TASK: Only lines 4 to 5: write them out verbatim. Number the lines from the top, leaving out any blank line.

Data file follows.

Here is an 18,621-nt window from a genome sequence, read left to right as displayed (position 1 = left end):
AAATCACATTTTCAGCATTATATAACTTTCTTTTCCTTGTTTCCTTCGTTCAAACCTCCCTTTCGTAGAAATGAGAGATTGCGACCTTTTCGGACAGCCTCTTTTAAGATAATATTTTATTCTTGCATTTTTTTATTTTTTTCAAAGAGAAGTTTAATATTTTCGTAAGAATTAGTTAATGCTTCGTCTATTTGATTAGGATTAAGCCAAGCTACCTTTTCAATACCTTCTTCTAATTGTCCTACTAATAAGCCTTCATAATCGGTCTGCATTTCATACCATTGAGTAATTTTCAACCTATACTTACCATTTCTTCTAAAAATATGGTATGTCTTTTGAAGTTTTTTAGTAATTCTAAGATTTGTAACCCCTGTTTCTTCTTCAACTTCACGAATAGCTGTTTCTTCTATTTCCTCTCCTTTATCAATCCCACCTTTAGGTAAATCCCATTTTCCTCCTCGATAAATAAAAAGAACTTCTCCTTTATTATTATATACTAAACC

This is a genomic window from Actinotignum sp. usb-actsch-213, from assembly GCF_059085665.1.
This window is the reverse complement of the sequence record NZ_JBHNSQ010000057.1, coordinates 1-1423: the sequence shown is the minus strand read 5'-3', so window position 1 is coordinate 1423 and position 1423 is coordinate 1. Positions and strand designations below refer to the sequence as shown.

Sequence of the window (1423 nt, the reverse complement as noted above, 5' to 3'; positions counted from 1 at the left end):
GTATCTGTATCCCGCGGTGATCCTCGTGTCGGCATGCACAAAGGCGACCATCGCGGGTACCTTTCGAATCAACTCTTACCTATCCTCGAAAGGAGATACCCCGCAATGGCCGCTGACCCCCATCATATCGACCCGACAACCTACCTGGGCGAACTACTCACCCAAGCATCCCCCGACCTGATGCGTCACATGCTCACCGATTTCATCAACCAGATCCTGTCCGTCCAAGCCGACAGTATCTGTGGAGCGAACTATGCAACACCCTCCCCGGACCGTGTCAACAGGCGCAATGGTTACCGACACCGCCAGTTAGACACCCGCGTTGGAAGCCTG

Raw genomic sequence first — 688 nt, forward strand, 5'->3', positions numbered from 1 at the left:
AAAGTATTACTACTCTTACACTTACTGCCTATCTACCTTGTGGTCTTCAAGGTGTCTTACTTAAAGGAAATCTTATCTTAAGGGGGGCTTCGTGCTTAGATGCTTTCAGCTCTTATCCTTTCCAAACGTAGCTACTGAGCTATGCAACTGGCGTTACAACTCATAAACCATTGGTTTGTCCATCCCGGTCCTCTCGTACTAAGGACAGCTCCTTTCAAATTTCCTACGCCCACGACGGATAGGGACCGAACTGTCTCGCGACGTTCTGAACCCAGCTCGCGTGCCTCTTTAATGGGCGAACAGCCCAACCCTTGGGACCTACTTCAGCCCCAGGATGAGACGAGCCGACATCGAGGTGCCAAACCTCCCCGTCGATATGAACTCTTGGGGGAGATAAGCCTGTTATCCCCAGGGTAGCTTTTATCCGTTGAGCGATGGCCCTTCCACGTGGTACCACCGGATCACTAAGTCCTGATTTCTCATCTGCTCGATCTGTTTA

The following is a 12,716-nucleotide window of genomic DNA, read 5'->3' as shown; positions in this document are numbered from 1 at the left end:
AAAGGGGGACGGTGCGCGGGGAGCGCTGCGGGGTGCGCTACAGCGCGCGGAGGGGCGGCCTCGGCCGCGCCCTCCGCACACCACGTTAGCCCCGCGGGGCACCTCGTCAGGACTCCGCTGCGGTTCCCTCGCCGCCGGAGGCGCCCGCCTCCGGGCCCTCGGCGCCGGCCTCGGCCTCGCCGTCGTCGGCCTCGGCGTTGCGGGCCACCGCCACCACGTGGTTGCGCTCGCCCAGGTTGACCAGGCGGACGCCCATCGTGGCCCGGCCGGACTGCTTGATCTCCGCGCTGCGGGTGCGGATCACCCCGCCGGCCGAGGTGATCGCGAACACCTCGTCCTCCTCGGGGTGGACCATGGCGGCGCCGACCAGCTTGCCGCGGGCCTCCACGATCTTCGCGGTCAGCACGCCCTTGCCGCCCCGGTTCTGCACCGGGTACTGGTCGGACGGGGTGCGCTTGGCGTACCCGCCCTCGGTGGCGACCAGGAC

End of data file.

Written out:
This window is the reverse complement of the sequence record NZ_JBHNSQ010000057.1, coordinates 1-1423: the sequence shown is the minus strand read 5'-3', so window position 1 is coordinate 1423 and position 1423 is coordinate 1. Positions and strand designations below refer to the sequence as shown.

Sequence of the window (1423 nt, the reverse complement as noted above, 5' to 3'; positions counted from 1 at the left end):